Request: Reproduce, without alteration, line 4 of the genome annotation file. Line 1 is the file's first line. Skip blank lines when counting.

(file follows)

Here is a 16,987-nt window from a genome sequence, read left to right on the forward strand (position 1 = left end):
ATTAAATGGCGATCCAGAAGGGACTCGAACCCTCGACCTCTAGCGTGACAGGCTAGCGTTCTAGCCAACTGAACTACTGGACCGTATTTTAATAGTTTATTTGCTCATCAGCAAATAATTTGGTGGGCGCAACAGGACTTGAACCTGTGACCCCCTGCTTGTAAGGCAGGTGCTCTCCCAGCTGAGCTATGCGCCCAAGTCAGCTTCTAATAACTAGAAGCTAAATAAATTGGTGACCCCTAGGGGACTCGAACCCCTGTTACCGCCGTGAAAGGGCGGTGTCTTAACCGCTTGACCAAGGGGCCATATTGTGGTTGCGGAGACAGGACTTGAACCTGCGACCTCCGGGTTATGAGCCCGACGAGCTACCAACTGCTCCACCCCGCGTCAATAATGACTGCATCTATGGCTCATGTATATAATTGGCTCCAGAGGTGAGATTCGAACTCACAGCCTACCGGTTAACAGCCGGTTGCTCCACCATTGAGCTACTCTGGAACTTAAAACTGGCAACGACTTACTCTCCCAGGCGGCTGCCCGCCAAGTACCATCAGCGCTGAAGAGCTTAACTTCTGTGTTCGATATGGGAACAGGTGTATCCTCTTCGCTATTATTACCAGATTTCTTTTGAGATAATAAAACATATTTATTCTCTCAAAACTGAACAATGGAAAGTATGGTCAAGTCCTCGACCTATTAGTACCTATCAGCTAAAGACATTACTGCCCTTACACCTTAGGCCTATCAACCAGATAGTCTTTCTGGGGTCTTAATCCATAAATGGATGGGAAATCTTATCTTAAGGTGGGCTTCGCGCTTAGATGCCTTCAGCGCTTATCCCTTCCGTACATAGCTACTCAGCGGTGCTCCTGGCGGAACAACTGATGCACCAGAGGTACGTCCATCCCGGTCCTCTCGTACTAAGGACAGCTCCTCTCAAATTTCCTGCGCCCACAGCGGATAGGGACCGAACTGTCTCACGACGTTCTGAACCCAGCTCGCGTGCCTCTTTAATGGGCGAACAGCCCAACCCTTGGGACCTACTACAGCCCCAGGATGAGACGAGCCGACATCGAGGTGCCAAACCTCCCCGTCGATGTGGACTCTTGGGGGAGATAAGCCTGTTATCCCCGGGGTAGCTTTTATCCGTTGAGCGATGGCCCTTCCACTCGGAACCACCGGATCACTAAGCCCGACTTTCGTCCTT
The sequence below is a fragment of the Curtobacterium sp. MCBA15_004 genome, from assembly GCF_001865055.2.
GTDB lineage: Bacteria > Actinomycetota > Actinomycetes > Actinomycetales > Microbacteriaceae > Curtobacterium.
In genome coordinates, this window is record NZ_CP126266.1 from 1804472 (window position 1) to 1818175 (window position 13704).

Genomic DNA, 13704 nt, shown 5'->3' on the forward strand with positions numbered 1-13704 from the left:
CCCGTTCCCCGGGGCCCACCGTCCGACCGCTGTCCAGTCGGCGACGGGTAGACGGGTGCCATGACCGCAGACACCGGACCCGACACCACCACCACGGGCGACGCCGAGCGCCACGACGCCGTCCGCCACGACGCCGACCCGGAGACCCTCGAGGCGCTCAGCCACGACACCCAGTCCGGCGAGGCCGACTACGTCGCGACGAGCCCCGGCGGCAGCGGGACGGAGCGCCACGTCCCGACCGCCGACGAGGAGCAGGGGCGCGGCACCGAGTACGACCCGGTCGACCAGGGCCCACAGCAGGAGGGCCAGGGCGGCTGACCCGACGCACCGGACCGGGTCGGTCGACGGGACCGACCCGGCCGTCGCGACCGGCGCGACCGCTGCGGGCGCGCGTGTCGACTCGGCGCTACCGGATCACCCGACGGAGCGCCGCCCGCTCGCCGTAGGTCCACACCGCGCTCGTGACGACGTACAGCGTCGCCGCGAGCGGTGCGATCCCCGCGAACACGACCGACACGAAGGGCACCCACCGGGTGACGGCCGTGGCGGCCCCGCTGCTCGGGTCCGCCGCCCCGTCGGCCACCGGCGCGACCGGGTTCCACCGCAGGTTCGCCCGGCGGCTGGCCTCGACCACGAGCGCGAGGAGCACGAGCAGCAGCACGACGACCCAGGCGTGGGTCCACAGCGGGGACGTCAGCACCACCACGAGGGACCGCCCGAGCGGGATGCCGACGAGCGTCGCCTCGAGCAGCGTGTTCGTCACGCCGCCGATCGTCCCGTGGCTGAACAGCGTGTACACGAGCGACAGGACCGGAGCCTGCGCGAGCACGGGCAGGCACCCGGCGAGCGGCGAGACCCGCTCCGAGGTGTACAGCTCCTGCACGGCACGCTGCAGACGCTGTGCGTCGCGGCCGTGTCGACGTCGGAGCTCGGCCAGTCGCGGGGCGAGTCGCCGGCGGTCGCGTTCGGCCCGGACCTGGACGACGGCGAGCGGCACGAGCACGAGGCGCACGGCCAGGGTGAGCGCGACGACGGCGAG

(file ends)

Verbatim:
GTDB lineage: Bacteria > Actinomycetota > Actinomycetes > Actinomycetales > Microbacteriaceae > Curtobacterium.